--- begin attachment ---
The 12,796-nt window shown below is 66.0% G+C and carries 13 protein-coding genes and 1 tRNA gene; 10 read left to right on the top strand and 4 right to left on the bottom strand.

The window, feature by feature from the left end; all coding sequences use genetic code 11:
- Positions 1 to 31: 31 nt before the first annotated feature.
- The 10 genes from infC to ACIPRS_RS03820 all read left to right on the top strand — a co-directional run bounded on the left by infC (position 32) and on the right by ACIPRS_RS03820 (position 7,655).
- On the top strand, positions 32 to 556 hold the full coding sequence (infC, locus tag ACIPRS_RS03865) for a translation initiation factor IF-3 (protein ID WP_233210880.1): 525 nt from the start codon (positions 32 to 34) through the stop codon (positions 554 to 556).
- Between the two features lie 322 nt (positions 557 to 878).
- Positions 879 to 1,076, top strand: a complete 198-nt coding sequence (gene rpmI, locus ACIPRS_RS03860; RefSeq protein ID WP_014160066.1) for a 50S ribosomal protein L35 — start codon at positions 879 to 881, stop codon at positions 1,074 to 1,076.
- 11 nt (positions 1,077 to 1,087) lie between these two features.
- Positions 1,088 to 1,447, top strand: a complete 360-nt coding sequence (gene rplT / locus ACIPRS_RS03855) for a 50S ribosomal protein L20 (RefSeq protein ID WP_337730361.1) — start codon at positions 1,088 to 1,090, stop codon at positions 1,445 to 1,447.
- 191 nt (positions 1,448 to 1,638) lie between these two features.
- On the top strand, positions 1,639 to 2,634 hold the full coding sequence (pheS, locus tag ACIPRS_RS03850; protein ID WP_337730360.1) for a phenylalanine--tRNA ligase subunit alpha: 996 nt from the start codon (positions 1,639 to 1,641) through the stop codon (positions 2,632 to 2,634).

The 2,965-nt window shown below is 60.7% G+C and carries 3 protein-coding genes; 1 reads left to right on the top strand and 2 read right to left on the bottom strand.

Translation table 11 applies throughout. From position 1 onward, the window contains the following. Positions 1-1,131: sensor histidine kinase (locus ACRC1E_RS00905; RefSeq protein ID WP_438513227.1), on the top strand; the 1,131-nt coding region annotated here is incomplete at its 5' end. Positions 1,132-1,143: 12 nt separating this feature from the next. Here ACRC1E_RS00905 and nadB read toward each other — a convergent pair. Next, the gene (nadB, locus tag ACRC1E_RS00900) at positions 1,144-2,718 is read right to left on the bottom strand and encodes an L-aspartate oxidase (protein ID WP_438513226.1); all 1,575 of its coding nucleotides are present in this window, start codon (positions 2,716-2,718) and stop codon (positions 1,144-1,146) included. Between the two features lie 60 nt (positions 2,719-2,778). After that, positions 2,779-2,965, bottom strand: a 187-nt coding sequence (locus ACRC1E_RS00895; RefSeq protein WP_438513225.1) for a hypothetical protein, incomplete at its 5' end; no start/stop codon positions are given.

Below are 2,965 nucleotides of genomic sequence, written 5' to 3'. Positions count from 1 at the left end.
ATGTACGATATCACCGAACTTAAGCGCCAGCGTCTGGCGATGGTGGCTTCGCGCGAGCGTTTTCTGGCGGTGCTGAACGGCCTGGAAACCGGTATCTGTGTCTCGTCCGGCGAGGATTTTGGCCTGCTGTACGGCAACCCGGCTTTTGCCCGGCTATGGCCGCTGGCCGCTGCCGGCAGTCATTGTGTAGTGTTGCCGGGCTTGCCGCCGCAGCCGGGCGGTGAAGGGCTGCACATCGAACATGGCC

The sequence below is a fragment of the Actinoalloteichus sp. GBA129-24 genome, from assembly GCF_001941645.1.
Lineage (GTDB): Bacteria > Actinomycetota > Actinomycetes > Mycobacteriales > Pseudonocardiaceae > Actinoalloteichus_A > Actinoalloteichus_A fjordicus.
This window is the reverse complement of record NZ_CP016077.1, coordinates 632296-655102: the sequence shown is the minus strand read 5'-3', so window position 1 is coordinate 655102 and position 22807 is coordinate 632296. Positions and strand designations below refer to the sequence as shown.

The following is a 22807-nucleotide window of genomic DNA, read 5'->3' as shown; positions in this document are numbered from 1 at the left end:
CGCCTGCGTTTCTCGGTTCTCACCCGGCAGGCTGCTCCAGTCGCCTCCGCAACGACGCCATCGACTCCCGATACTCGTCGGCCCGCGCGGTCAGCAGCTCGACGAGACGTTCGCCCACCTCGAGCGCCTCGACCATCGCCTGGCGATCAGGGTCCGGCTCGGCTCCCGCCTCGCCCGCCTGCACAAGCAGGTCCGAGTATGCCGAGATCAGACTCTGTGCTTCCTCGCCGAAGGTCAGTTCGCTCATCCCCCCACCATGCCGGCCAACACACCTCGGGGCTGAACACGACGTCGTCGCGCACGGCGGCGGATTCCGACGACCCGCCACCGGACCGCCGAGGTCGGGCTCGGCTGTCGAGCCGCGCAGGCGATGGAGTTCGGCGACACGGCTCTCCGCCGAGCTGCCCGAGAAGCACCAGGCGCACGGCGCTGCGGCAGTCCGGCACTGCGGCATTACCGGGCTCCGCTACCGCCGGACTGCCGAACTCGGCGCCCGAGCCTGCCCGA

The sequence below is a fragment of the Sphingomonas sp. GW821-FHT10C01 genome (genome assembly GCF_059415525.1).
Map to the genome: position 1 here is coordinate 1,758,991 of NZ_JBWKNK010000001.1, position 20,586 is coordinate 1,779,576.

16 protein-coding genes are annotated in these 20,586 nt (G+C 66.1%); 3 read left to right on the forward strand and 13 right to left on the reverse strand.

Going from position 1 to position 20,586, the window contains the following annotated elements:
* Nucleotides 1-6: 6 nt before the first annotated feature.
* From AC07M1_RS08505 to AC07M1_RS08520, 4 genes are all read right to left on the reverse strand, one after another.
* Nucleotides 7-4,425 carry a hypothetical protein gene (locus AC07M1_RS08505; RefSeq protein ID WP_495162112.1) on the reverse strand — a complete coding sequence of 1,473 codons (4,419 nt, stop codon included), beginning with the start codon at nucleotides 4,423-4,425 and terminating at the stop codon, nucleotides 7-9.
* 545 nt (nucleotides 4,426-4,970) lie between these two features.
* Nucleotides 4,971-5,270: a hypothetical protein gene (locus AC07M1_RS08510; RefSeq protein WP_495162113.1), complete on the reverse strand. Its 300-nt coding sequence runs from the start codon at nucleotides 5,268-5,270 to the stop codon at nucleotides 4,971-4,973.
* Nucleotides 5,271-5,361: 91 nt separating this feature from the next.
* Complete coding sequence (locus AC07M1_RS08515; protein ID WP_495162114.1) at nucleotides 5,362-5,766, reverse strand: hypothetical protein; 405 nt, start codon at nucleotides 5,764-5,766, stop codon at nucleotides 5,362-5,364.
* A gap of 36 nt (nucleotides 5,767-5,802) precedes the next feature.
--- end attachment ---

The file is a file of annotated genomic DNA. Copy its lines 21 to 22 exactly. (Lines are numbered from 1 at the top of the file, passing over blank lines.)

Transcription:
The sequence below is a fragment of the Sphingomonas sp. GW821-FHT10C01 genome (genome assembly GCF_059415525.1).
Map to the genome: position 1 here is coordinate 1,758,991 of NZ_JBWKNK010000001.1, position 20,586 is coordinate 1,779,576.